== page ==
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M’s fall behind early, lose 12-1 to Dodgers, Clayton Kershaw

UPDATED: Sun., Aug. 19, 2018, 10:58 p.m.

The Mariners’ Kyle Seager scores against the Los Angeles Dodgers in the fourth inning Sunday, Aug. 19, 2018, in Seattle. (Elaine Thompson / Associated Press)
The Mariners’ Kyle Seager scores against the Los Angeles Dodgers in the fourth inning Sunday, Aug. 19, 2018, in Seattle. (Elaine Thompson / Associated Press)

The game was basically over before the Mariners came to bat on Sunday afternoon. And one could make the argument that it was probably over before the first pitch was thrown by lefty Roenis Elias in the series finale with the Los Angeles Dodgers.

With the decision to give starter Marco Gonzales a few extra days of rest, the Mariners opted for a bullpen outing with Elias, who had been on the disabled list with a triceps issues, as the starter. It’s a less-than-ideal scenario, but the importance to get Gonzales right was understandable.

Across the way, the Dodgers were starting some guy named Clayton Kershaw. His resume includes three National League Cy Young awards, seven All-Star Game appearances and the distinction of being one of the best pitchers in baseball.

Bullpen vs. Kershaw? The odds weren’t tipping in the Mariners’ favor.

Sure, Kershaw has been dealing with injuries this season and has been hittable at times, but when Elias spotted the Dodgers a five-run lead in the top of the first inning, the question wasn’t whether Los Angeles would win, it was by how much.

The answer: 12-1

“Not the way we hoped the ballgame would go,” M’s manager Scott Servais said. “You just want to stay in the game competitively and hopefully you get a chance to do something late in the game. But we get behind the eight-ball right away in the first. We knew it was going to be a challenge.”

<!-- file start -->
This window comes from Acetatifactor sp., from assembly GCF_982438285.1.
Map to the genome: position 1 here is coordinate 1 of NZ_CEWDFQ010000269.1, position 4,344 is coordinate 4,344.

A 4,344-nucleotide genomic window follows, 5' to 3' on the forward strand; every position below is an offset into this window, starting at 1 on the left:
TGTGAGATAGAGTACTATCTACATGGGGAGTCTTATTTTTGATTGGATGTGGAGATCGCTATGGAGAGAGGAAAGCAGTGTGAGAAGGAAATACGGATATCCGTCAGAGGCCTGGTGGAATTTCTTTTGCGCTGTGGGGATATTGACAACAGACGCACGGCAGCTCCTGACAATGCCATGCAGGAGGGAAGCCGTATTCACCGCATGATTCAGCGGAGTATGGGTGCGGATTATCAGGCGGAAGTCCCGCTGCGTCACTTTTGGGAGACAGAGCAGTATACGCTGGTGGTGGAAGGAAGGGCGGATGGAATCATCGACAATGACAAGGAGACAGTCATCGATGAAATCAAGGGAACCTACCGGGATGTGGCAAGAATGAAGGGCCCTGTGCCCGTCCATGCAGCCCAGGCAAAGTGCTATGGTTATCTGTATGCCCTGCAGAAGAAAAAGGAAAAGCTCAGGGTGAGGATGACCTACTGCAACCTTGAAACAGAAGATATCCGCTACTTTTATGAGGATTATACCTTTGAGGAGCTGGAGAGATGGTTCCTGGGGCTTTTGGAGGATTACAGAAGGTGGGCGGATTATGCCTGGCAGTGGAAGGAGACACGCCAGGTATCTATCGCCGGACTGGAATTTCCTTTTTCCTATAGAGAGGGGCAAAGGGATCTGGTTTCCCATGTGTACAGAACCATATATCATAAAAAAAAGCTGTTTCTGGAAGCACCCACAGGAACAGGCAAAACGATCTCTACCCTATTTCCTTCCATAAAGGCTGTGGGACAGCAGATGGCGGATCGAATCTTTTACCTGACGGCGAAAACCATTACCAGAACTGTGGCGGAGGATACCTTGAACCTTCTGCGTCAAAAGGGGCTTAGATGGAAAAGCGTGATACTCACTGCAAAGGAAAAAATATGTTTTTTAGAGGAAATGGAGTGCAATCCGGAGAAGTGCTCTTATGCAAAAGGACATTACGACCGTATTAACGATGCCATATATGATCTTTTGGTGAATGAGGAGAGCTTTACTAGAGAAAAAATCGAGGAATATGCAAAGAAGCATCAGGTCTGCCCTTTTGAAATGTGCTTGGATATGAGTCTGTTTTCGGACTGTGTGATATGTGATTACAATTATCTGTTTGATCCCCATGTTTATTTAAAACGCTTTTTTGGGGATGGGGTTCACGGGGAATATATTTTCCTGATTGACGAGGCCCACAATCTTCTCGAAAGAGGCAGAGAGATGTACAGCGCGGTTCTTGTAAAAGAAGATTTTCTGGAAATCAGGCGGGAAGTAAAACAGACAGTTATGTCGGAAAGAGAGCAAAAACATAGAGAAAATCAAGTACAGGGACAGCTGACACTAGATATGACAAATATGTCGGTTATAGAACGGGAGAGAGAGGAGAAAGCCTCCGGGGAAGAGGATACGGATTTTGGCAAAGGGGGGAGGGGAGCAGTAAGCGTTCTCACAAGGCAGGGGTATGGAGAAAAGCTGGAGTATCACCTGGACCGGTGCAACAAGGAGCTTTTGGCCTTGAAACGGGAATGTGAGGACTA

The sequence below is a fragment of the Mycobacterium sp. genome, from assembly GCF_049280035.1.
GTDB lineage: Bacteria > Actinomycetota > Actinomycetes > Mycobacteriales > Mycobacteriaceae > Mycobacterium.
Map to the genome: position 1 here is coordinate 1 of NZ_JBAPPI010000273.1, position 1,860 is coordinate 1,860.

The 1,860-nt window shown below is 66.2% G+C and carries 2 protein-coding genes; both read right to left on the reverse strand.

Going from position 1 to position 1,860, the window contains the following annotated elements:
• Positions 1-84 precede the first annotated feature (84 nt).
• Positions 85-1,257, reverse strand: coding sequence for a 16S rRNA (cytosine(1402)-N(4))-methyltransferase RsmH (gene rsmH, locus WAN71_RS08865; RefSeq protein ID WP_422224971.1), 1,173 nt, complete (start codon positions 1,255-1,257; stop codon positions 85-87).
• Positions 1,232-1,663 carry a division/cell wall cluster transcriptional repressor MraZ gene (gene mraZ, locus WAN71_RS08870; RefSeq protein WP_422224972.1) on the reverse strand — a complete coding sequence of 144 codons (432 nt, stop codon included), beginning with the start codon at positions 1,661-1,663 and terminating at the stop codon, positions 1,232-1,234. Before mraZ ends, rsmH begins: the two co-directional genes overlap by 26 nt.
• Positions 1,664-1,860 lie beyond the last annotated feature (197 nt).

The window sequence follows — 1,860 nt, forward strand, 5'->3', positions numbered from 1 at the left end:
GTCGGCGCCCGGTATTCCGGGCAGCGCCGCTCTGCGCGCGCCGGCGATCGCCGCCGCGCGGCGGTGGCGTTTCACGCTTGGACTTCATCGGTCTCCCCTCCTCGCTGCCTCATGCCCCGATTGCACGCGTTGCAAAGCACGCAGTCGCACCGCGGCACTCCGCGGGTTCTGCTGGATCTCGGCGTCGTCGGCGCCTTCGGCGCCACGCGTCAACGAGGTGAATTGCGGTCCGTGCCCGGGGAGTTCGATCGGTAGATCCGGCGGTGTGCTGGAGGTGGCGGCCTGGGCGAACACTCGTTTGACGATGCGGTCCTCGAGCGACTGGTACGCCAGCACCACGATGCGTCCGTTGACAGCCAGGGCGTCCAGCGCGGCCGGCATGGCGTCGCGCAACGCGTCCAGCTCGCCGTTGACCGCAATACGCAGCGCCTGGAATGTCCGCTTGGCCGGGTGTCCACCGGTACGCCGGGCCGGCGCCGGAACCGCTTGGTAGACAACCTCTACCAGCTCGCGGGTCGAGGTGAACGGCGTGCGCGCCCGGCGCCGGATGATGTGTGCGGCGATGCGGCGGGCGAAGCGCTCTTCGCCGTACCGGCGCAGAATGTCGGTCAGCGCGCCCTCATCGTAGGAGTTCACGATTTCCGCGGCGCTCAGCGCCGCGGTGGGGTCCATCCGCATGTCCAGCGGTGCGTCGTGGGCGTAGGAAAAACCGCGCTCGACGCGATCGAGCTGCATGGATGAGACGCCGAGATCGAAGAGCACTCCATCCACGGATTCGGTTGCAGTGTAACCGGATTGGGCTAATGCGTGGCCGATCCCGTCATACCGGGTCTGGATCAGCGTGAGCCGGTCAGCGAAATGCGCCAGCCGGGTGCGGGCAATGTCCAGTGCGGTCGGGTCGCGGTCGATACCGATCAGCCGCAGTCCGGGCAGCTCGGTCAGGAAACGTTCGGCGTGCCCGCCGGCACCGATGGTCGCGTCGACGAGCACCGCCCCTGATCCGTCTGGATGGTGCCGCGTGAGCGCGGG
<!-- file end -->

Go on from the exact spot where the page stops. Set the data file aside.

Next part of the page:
The Mariners were outscored in the series 27-6 and their lone win came on a balked-in run in extra innings Saturday. Seattle remains 3 1/2 games behind Oakland in the race for the American League’s second wild-card berth and will host division-leading Houston for a three-game series starting Monday night.

“Elias usually goes out there and really competes and lets it fly and takes his chances, but you didn’t really see that from him today in the first inning,” Servais said. “His mound presence and kind of what you are looking for to get the game off to a good start, he didn’t have it today. When you get behind early like that to a really good club like that, it can get ugly.”

Asked to pitch three to four innings and keep the Mariners in the game, Elias did one of those things, pitching three innings on a whopping 84 pitches. But the first inning was a disaster that allowed no room for recovery given who was on the mound for Los Angeles.

The Dodgers loaded the bases on a single from Brian Dozier, a walk to Justin Turner and another single to Manny Machado. Elias got Matt Kemp to ground into a force-out at home. Cody Bellinger sent a single into right field that scored the game’s first two runs. Enrique Hernandez followed with an RBI single that made it 3-0. With two outs, Yasiel Puig hit a broken-bat single into right field to score two more runs.

“I felt good; my arm felt good,” Elias said through interpreter Nasusel Cabrera. “I just had a bad outing. I threw a lot of pitches in that first inning. I struggled and the umpire missed some pitches.”

Elias faced 10 batters in that first inning, giving up five hits and walking two and left the Mariners down 5-0 before Kershaw had thrown a pitch.

“The first inning we were lucky to get through that one,” Servais said. “You aren’t expecting to see 10 hitters in the first. We were hoping to mix and match today and get it to the guys in the back end, but we just never got there. Our bullpen has taken its toll. The first night in the series, Wade (LeBlanc) didn’t get deep in the game, and we only got five from Erasmo (Ramirez) out of (Saturday) and only three out of our starter today.”

Elias’ reward for the uneven start could be an option back to Triple-A Tacoma so the Mariners can get fresh arm for the bullpen.

While Kershaw has dealt with some injuries, decreased velocity at times and less-than-typical command, he still came into the game with a 2.47 ERA in 18 starts.

The big lefty pitched seven innings, allowing one run on four hits with a walk and seven strikeouts. Over his last six starts, Kershaw has posted a 1.77 ERA. He used his nasty, biting curveball and painted his fastball on the corners to carve up Seattle hitters. Ryon Healy had two hits for Seattle.


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